An extreme case of irrational turf conflict is seen in the US, where the political compromise in place today consists of one regulator, the SEC, being in charge of options and another regulator, the CFTC, being in charge of futures. This distinction, based on the instrument, is an outcome produced by lawyers and politicians trying to "solve" a longstanding turf war, without understanding the economics.
Turf conflicts will also inevitably arise given the sophistication of instruments which proliferate in the modern financial system. If a derivatives exchange trades futures on the dollar-rupee, will this be regulated by the RBI or by SEBI? If NSE's derivatives market comes up with an instrument which is an option based on the price of wheat expressed in dollars, will this be regulated by SEBI or RBI or FMC? If a modern futures market on the dollar-rupee comes about, then would the RBI wholeheartedly push banks to transfer their usage from the existing forward market to this new futures market, even if the futures market is not regulated by the RBI? The turf wars which surface here inevitably hurt the development of the markets.
The third reason favouring a single regulator is about information sharing and coordinated crisis-handling. The CRB crisis has shown up our regulators in poor light on their ability to share information, work together and solve problems. Things might work better with a single regulatory agency. Similarly, the Canstar problem would have worked out very differently if a single regulator dealt with Canara Bank and with Canbank Mutual Fund.
Every market crash in the world puts clearing corporations of the securities industry under stress, and one good response is to setup overnight credit for the clearing corporation. One can easily imagine a central bank being relatively unconcerned about the worst disaster which can befall the securities industry, i.e. the failure of a clearing corporation.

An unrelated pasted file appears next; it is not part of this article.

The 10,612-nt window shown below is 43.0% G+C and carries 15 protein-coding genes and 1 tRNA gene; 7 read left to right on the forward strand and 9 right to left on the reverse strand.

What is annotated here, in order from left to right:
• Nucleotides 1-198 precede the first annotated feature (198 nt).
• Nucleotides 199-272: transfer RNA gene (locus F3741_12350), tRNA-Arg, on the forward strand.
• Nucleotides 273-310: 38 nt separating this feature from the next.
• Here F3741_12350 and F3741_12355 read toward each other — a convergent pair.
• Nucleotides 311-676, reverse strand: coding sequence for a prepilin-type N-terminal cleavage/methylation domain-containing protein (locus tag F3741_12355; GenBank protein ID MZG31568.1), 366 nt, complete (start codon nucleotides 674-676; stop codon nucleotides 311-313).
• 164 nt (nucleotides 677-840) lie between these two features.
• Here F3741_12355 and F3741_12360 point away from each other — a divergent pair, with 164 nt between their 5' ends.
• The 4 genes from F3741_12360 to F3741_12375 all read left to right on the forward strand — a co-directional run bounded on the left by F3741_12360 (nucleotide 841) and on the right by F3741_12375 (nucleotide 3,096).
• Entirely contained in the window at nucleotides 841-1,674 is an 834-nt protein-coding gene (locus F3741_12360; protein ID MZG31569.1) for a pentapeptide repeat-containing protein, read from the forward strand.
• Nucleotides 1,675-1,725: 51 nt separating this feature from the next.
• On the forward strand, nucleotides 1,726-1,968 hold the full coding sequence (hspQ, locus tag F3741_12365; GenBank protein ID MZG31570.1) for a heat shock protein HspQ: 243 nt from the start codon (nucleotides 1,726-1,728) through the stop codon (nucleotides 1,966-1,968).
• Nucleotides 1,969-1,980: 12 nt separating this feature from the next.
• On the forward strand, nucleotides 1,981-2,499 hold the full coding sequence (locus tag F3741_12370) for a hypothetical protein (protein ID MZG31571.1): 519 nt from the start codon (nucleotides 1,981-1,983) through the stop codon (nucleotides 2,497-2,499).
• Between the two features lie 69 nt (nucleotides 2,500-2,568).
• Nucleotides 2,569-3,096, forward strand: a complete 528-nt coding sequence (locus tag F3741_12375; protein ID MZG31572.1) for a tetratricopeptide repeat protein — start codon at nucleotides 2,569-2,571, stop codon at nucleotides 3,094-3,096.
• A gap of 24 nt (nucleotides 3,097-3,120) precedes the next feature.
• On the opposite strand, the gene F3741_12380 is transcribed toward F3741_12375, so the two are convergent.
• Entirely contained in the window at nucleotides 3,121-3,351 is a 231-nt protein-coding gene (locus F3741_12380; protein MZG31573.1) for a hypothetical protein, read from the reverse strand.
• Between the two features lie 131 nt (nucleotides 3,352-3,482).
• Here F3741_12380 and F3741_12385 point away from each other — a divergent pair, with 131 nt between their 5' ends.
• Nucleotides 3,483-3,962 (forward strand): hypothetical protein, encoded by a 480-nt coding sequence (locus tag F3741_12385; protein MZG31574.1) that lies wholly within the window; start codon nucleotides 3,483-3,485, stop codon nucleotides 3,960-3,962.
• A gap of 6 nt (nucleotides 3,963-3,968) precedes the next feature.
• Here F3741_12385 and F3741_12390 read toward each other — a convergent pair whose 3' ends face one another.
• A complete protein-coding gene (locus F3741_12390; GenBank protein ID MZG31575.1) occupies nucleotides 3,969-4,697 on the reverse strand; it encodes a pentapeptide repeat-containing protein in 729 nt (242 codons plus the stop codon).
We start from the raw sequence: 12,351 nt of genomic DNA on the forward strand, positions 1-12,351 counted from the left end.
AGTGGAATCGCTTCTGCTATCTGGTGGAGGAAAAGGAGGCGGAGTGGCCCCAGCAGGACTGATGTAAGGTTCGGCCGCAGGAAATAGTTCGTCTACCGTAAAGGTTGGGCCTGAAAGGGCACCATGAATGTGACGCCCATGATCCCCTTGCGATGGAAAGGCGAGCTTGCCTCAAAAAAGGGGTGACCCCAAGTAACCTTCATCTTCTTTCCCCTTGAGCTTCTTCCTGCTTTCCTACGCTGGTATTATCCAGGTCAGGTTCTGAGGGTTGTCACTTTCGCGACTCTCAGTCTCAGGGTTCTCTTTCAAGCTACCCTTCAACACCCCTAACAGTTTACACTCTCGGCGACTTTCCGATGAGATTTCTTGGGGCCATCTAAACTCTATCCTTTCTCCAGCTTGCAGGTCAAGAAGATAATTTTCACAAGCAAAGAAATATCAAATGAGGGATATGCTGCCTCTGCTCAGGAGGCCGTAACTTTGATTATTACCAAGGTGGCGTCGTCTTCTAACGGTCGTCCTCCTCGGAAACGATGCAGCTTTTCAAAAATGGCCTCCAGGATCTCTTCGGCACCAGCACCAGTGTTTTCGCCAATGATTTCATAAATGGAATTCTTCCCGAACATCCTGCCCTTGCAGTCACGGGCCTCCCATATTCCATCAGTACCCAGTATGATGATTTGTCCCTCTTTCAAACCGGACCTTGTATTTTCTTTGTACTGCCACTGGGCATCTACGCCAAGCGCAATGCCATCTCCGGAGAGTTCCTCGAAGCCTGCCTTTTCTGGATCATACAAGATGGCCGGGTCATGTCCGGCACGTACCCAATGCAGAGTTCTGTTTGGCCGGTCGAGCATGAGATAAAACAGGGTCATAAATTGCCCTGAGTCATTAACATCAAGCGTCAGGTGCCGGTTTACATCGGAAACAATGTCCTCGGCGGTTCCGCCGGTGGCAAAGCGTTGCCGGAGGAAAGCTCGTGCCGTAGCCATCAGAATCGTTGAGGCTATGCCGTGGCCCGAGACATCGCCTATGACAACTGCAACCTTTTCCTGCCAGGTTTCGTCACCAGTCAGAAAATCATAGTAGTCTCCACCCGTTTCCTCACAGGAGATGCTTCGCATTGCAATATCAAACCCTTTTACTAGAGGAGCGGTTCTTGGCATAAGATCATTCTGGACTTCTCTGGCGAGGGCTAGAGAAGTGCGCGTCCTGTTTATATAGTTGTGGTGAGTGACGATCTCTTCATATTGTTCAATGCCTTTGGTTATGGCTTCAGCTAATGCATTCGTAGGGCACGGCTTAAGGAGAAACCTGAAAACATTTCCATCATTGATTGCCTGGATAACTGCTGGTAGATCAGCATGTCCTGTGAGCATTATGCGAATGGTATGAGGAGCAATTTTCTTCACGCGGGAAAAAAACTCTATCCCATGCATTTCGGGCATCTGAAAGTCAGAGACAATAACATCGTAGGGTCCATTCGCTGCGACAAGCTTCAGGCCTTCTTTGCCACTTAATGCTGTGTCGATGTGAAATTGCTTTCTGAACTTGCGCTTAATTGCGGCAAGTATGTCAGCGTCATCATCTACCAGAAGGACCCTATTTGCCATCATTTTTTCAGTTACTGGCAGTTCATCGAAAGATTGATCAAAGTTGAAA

I have hence shown three good reasons why a single regulator in charge of all finance is a good idea: this would cover banking and the five major financial markets - equity, debt, foreign exchange, commodities and real estate. What are the problems that we would face if this were done?
The most important criticism comes from worrying about the quality of leadership that such a super-agency can obtain. There is a tremendous concentration of power into a few hands in such an agency; and this would attract power-seekers to these posts. Do we, as a country, have the methods in place to ensure that these appointments will be based on competence, integrity and technical expertise alone? The kind of damage that can be done from senior levels of this agency - whether motivated by ignorance or patronage or corruption - is frightening to contemplate. Going beyond economics, we should also think about the consequences of this concentration of power for the liberal democracy.
Innovation is too often disliked by regulators, and the international experience is that innovations which are blocked by one regulator often get the green light from another. For example, in India, while derivatives in the equity market have been interminably delayed, there is significant progress in futures markets on commodities, which is helping by way of generating skills and diminishing the "fear of derivatives" in the country. Similarly, while computerised order matching was not a priority with regulators in commodities, fixed income or foreign exchange, it was a high priority for regulators on the equity market.
In these ways, competition between regulators within a country might often yield better outcomes than the stifling impact of decisions by a single regulator. With a single regulator, the only alternative left for innovations would be to escape to exchanges overseas.